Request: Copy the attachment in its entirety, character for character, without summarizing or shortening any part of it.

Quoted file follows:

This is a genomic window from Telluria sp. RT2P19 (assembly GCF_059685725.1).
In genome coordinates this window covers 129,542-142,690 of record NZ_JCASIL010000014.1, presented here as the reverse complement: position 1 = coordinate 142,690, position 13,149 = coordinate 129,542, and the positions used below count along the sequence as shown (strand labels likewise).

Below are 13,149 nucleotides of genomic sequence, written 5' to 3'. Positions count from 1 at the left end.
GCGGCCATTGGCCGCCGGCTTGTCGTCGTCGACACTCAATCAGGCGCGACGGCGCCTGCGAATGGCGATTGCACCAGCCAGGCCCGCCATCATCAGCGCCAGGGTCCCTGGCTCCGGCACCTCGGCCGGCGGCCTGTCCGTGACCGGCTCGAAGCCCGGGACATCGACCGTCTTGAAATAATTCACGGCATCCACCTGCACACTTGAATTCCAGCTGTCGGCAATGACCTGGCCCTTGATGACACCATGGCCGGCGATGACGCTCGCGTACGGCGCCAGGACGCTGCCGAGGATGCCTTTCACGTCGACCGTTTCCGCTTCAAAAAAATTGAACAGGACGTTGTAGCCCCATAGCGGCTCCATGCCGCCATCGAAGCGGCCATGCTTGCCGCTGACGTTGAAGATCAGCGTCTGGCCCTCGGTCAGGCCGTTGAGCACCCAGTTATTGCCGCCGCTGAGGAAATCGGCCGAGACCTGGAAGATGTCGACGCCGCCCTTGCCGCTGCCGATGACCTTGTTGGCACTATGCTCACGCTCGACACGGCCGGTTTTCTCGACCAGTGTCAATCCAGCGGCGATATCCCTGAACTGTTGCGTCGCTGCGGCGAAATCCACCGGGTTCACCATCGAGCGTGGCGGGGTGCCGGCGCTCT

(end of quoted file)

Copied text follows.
This is a genomic window from Telluria sp. RT2P19 (assembly GCF_059685725.1).
In genome coordinates this window covers 129,542-142,690 of record NZ_JCASIL010000014.1, presented here as the reverse complement: position 1 = coordinate 142,690, position 13,149 = coordinate 129,542, and the positions used below count along the sequence as shown (strand labels likewise).

Below are 13,149 nucleotides of genomic sequence, written 5' to 3'. Positions count from 1 at the left end.
GCGGCCATTGGCCGCCGGCTTGTCGTCGTCGACACTCAATCAGGCGCGACGGCGCCTGCGAATGGCGATTGCACCAGCCAGGCCCGCCATCATCAGCGCCAGGGTCCCTGGCTCCGGCACCTCGGCCGGCGGCCTGTCCGTGACCGGCTCGAAGCCCGGGACATCGACCGTCTTGAAATAATTCACGGCATCCACCTGCACACTTGAATTCCAGCTGTCGGCAATGACCTGGCCCTTGATGACACCATGGCCGGCGATGACGCTCGCGTACGGCGCCAGGACGCTGCCGAGGATGCCTTTCACGTCGACCGTTTCCGCTTCAAAAAAATTGAACAGGACGTTGTAGCCCCATAGCGGCTCCATGCCGCCATCGAAGCGGCCATGCTTGCCGCTGACGTTGAAGATCAGCGTCTGGCCCTCGGTCAGGCCGTTGAGCACCCAGTTATTGCCGCCGCTGAGGAAATCGGCCGAGACCTGGAAGATGTCGACGCCGCCCTTGCCGCTGCCGATGACCTTGTTGGCACTATGCTCACGCTCGACACGGCCGGTTTTCTCGACCAGTGTCAATCCAGCGGCGATATCCCTGAACTGTTGCGTCGCTGCGGCGAAATCCACCGGGTTCACCATCGAGCGTGGCGGGGTGCCGGCGCTCT